In short, a pause in the reform process would not be effective in saving jobs overall, even in the short term. A pause now runs the risk that the reform process will lose momentum altogether. Deferring reforms which have the potential to confer wide-ranging benefits would be at the expense of taxpayers and consumers generally. The cost to the nation in terms of building opportunities for growth and sustainable jobs would be substantial.

While the proposals are good and proper, they are no substitute for meaningful micro-economic reforms, such as waterfront reform, which flows through to the importers and exporters; other transport reform, including rail; labour market reform; and reforms in energy supply. One has only to compare the situation of New Zealand industry with the Australian equivalent. New Zealand has lower labour on-costs, lower transport costs, quicker turnaround times and lower packaging material costs.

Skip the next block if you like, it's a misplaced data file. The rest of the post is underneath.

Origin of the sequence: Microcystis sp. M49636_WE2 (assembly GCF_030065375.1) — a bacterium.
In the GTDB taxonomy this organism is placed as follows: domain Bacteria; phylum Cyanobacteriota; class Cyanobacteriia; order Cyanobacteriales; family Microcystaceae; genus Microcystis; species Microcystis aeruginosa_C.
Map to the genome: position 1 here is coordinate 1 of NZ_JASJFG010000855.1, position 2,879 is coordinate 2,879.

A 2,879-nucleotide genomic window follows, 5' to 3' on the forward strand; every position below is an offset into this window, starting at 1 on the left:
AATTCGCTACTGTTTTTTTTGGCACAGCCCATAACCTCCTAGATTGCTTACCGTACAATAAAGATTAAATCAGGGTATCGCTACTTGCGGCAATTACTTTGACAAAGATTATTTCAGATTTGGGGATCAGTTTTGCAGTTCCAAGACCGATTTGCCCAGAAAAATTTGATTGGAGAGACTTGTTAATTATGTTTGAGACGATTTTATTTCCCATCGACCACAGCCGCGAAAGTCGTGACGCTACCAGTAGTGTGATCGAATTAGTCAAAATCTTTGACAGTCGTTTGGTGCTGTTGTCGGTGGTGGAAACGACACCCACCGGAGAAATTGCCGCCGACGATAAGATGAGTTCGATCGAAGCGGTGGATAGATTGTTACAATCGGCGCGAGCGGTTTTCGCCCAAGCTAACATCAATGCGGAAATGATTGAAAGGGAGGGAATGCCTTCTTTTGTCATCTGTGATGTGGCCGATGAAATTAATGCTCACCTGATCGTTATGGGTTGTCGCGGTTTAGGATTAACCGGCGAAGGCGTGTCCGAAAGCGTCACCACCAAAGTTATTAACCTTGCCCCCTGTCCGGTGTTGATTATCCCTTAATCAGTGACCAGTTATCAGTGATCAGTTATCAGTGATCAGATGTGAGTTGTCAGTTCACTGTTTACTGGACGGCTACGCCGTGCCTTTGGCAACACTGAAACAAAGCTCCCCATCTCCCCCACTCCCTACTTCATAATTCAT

Australian industry must become more internationally competitive. A lowering of our protective walls is consistent with the objective, but so essentially is the reform of the economic infrastructure within such industry functions. The Industry Commission in its 1991-92 annual report strongly supports this view. On page 8 of that report, it says:

Further progress in a broad program of microeconomic reform aimed at tackling underlying structural problems would improve Australia's international competitiveness, so that the economy would grow faster (and in a sustainable way).

That is what is important at this juncture. There has been lip-service given to this view, but the Government has done little in practice. The coalition has made a clear public policy to deliver on these reforms.